- Adhocism: The Case for Improvisation by Charles Jencks and Nathan Silver
Adhocism by Charles Jencks and Nathan Silver (no, not the statistics guru Nate Silver) was first published as a counterculture design manifesto and was hailed, at the time, as a subversive and neopragmatic exhortation to architects, designers, urban planners, and homesteading hippies to freely mix high and low, old and new, art and craft, work and play, theory and practice, aestheticism and functionality. Whether called “adhocism” or any of the many other terms used since—collage, bricolage, repurposing, postmodernism, metadesign, recursivity, hodgepodge, or sampling—the call to create layered, multicontextual visual references through the combination and recombination of unusual materials, disparate design elements, found objects, multiple construction methods, and diverse theoretical approaches has been advanced as a way to create a physical environment with a far greater “density of meanings” than most generic design approaches could ever hope to offer. Oddly reminiscent of the Whole Earth Catalog, this reissued 1972 book reminds us of a period when now accepted forms of creative innovation/disruption were first seen as radically new. At our current moment in time, any number of hip-hop producers/recording artists might be the most successful inheritors and repurposers of this now venerable tradition. [End Page 109]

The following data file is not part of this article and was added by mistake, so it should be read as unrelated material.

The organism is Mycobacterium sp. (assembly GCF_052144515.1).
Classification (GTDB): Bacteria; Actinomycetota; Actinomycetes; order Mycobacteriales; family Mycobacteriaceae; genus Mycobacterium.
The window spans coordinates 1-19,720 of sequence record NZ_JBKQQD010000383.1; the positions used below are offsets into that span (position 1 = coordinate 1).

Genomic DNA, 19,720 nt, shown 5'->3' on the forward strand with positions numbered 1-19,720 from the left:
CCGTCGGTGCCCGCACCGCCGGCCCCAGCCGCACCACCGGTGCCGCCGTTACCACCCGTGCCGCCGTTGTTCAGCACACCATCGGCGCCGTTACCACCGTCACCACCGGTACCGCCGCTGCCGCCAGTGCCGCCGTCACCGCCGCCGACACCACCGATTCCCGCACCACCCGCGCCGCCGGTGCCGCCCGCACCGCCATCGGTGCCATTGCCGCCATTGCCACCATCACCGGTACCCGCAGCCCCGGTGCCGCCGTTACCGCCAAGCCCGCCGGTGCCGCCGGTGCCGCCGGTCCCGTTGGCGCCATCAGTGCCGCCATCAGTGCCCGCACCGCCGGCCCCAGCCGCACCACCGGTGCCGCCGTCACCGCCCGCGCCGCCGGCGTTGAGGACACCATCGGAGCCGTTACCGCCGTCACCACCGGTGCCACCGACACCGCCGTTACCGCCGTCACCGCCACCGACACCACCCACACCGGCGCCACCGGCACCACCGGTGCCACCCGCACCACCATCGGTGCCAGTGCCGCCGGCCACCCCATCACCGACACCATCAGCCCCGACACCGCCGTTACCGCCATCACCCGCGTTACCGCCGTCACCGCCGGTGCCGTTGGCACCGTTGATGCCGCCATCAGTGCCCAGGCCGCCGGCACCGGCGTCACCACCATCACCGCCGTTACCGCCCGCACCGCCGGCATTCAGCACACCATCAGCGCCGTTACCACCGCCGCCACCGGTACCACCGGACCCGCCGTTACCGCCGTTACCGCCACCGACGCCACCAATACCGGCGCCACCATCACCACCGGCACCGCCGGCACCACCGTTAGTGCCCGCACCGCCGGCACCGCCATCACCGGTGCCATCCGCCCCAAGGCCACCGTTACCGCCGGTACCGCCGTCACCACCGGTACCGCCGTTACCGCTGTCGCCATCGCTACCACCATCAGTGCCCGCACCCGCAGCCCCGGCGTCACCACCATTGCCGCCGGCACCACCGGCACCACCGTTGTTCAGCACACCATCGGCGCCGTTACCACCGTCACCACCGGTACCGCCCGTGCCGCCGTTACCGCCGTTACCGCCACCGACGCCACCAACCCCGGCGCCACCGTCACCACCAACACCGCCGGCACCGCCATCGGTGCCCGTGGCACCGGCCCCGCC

Andrew P. Tuck, a founding partner of Applied Research and Consulting LLC in New York City, is the author of Comparative Philosophy and the Philosophy of Scholarship: On the Western Interpretation of Nāgārjuna. He has taught Western philosophy and South Asian religion at several universities, including Columbia, Princeton, and the New School for Social Research.